Table 5
 
Culture Results Using the Combined Baseline and 12-Month Results According to Scarring Progression: Showing Pathogenic Organisms Only and Pathogenic With Commensal Organisms
Discussion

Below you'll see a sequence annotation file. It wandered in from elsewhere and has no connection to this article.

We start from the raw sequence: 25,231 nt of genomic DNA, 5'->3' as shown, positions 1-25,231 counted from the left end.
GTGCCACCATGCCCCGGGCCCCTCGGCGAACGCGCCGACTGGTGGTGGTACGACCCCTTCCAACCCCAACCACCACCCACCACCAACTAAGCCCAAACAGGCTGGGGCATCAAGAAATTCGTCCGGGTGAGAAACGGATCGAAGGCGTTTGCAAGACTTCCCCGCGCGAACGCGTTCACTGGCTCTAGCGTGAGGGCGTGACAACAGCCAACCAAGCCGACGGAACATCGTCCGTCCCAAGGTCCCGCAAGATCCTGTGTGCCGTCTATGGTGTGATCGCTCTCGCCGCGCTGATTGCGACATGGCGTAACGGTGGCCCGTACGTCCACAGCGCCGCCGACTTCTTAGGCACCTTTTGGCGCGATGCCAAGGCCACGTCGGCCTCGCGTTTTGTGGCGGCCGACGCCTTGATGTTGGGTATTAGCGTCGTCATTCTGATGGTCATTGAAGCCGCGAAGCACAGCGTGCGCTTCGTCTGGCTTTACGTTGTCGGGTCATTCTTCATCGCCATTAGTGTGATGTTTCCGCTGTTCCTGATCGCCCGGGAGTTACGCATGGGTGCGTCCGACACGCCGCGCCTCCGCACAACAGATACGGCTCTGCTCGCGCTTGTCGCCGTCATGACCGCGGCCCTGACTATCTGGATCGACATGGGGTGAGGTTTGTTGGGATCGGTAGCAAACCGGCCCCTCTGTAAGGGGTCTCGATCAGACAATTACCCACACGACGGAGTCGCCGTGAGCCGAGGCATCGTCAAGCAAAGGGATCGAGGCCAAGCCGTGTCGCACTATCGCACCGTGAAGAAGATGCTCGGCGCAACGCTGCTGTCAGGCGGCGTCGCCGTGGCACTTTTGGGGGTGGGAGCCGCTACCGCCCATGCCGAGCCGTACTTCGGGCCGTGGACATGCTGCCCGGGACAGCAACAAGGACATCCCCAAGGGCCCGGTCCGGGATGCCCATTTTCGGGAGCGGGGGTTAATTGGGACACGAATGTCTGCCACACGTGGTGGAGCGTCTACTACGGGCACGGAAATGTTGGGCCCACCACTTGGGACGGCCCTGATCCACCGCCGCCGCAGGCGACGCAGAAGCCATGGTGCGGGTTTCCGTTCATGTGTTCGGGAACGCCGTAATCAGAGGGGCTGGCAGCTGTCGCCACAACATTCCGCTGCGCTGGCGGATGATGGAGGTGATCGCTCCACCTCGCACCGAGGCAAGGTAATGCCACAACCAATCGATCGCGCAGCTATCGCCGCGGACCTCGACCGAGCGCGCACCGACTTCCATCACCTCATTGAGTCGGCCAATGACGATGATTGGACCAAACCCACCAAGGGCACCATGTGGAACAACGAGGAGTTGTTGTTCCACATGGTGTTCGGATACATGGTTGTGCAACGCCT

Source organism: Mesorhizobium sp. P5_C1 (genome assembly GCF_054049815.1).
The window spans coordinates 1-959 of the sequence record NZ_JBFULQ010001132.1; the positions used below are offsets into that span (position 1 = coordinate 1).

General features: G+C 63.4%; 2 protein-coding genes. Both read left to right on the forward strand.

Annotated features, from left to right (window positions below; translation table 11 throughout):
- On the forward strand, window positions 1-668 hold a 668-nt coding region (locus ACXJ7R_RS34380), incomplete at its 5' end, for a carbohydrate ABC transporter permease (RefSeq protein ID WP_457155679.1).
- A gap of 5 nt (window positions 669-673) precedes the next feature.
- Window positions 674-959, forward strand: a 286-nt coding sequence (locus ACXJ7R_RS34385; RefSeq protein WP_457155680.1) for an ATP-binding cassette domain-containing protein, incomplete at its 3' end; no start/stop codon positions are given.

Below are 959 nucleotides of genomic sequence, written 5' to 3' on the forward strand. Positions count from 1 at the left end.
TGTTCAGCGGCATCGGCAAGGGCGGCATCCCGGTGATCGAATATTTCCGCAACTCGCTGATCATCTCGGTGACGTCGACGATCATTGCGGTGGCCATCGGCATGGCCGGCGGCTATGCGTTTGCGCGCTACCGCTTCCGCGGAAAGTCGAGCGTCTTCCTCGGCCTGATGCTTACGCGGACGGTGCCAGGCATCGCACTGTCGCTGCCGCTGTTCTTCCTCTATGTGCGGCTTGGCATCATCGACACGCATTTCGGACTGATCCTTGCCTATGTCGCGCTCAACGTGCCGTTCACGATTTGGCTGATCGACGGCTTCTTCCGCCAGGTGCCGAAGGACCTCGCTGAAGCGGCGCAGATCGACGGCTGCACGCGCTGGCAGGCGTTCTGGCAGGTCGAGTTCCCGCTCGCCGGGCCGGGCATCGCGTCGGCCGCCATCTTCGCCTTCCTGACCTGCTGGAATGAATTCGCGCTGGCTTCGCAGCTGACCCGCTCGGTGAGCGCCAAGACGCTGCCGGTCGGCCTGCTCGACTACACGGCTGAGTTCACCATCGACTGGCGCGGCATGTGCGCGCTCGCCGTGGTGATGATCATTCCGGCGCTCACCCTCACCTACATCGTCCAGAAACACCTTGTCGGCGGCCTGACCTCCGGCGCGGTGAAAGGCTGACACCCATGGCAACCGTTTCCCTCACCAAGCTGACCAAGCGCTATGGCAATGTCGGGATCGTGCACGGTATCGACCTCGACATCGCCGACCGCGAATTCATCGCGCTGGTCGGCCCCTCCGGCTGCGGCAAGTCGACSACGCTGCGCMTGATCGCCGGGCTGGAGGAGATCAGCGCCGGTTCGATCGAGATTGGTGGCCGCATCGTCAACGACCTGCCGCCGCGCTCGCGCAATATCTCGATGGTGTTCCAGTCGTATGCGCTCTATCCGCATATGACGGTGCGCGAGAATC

There is clear evidence linking conjunctival infection with C. trachomatis to active trachoma in children.2,21 In contrast, the relationship between C. trachomatis infection and the pathogenesis of progressive trachomatous scarring in older people is less clearly defined.1,7 In keeping with previous work, in the current study, we only very infrequently detected C. trachomatis in adults with scarring. Previous work has shown that non-chlamydial bacterial infection is found more frequently in those with trichiasis and is associated with recurrence of trichiasis after surgery.3,1416 We previously found that individuals with trachomatous conjunctival scarring (without trichiasis) more frequently have conjunctival commensal and pathogenic organisms detected compared with controls.13 A recent study found no association between conjunctival scarring and non-chlamydial bacterial carriage.22 However, this study was undermined by only 14% of all swabs detecting a bacterial isolate, a much lower detection rate compared with other conjunctival bacteriology studies and by failing to find any association between bacterial carriage and the presence of trichiasis, also in marked contrast to other studies.3,1416,2326